Quick hitters from a busy day at the International Disc Golf Center
June 22, 2017 by Steve Hill in Coverage with 0 comments
FORT GORDON, Ga. — Day one of the PDGA Professional Disc Golf World Championships is in the books after a full slate of action at the International Disc Golf Center. And with the sport’s elite in attendance, there are more than just the headlines being made on the course. With that in mind, here are some quick hitters that filled up my notebook during round one.
Eagle McMahon, Deadhead?
Eagle McMahon’s father, Pat, is here in Georgia with his son this week, and I spotted him on the course with his earbuds in. Though he had a vast repository of tunes at his disposal, he was sure to point out a happy coincidence: When the Grateful Dead pops op on shuffle, good things happen for the young pro.
Indeed, McMahon is an unabashed Deadhead. The 19-year-old may be known for his affinity for Pokémon — his Poké Ball mini is his go-to — but he also sports a Jerry Garcia-stamped Discmania P2 that he uses for stable-to-overstable upshots.
His dad has been listening to the Dead for years, McMahon said. But he wasn’t so quick to embrace the influential psychedelic rockers.
“I tried to rebel against it maybe when I was like 8 or 9, but then I fully accepted them,” McMahon said. “Like, ‘You know what? This is who I am.’ Just — the music goes along with everything I do.”
Still, McMahon — who is currently tied for fifth place after his first round 8-under par showing — acknowledged the juxtaposition of his more youthful cartoon interests alongside those of a band that was born more than 40 years before he was.
“I’m, like, all over the place on certain things,” he said. “Pokémon, Deadhead — I’m all over the place with a lot of different, strange interests.”
PDGA Leadership A Family Affair
Joe Chargualaf officially took the reins as PDGA Executive Director earlier this month, and what better way to kick off his tenure than with a high-profile, high-pressure event right on his new home turf?
But if the former Air Force officer was feeling the heat, he certainly didn’t show it. Instead, Chargualaf seemed more than at ease in his new role. He spent about 15 minutes talking to a mother and four children who had made the trip to the IDGC from outside Atlanta, engaging the family about the virtues of disc golf and his transition to the PDGA. He later told me that the event had been running fairly smoothly thus far, minus some small fires being needing to be extinguished. Chargualaf also likened he and his staff’s job this week to those of a wedding coordinator: As long as the bride — in this case, the pro field — doesn’t notice any issues, then they are doing their job.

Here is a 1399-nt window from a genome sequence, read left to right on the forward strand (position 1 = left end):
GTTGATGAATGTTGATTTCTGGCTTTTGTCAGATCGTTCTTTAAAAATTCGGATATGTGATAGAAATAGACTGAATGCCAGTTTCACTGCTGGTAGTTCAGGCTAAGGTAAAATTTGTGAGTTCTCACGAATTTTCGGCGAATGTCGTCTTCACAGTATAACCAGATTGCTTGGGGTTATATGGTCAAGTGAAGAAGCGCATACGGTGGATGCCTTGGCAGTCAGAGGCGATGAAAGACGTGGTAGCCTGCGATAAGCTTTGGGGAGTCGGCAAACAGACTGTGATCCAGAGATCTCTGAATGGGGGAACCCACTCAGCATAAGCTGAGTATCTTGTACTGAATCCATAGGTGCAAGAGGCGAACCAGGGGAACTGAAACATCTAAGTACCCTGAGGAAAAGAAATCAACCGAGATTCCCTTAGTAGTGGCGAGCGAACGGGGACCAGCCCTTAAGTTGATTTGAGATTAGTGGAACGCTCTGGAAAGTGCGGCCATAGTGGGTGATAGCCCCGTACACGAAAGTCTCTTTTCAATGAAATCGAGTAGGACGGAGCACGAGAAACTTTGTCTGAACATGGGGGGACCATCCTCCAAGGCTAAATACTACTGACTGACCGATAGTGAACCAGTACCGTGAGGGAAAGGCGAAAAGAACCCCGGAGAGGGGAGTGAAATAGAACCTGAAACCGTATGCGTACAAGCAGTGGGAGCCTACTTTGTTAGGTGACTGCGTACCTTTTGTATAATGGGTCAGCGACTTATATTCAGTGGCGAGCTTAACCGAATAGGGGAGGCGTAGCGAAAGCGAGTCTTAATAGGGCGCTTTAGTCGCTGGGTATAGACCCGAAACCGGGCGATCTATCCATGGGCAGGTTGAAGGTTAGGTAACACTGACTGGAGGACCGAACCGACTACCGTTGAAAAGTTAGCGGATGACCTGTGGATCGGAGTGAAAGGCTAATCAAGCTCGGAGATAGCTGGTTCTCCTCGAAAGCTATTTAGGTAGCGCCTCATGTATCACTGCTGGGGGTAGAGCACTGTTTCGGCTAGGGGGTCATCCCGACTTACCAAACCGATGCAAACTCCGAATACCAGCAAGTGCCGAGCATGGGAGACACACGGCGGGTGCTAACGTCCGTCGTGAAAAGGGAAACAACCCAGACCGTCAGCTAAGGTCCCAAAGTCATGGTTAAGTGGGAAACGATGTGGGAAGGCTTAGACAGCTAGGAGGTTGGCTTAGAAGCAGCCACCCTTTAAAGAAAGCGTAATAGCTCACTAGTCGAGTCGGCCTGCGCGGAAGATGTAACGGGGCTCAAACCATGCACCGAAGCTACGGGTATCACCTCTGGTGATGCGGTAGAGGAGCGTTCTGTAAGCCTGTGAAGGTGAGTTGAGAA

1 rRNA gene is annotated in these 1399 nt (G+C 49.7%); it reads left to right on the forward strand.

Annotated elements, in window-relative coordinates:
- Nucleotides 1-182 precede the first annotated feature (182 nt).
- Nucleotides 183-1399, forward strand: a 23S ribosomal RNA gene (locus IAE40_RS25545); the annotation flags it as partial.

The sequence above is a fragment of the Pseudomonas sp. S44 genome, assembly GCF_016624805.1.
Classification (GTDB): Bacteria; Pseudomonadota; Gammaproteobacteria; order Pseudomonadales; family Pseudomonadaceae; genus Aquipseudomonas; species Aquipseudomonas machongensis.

And that staff was boosted by two key volunteers throughout the day: Chargualaf’s 12-year old daughter and 14-year-old son. The new kids in town were more than happy to spend their day making sure the floors of the IDGC were well-swept and that this reporter had access to the vast supply of lollipops onsite. For the new executive director, then, disc golf is already a family affair.
Paul McBeth’s Tips For Domestic Living
Four-time PDGA World Champion Paul McBeth, despite the intensity of a world championship round, is generally one of the looser players on a card. That was on full display yesterday as he and a fan swapped between-hole tips on how to control ants.
Apparently the campsites near the IDGC were infested with them a couple summers back, and he received some local intel to combat the issue.
“We were here two years ago, and we were told [to use] baking soda,” McBeth said. “So we poured some baking soda around our jacks, and that cleared them out in a day or two. So some baking soda, and if you want to sprinkle some powdered sugar in there that works, as well.”
Sugar, for ants?
“It does attract them, but it kills them apparently,” McBeth said. “That’s what they say.”
Hannah Croke, McBeth’s fiancée, isn’t buying it. She had been standing behind him throughout the conversation shaking her head in disbelief, then sent out a response that is easy to lip-read: “No.”
It’s Always Sunny In San Luis Obispo
Twenty-year-old Peter McBride, playing alongside McBeth yesterday, got off to a strong start at W.R. Jackson. He attacked the course early with precise lines and strung together four straight birdies to go 3-under par through the first five holes. The San Luis Obispo, California, native ran into some difficulty in the middle of the course, but you would have never known it by looking at him.
McBride is one of the most positive people I’ve ever followed on a card. While others may punch at the ground, or swipe at their towels and minis in frustration, he kept an upbeat tone throughout, never calling himself out or even showing any signs of distress. Plus, he was always the first to cheer another player for a well-executed shot. He has a rare maturity that is difficult for seasoned veterans to pull off, nevermind players who are not yet of legal drinking age.
I asked him the secret to his sunny disposition, expecting him to chalk it up to an easy-going seaside upbringing. Instead, he said it’s something that he has cultivated over a decade — yes, a decade — of playing organized disc golf.
“This is my tenth year playing tournaments, so that helps a lot,” McBride said. “[I’ve learned from] playing a lot of tournaments, and just, like, being really hard on myself for a long time and then realizing that just hurts my game more than anything.”
Fort Gordon Is Abuzz…With Gnats
They are everywhere here at the military installment, flying among the PDGA feather banners and tents that line the Marine/Navy course where play is already underway for round two. They must be feeling the excitement of Pro Worlds, too.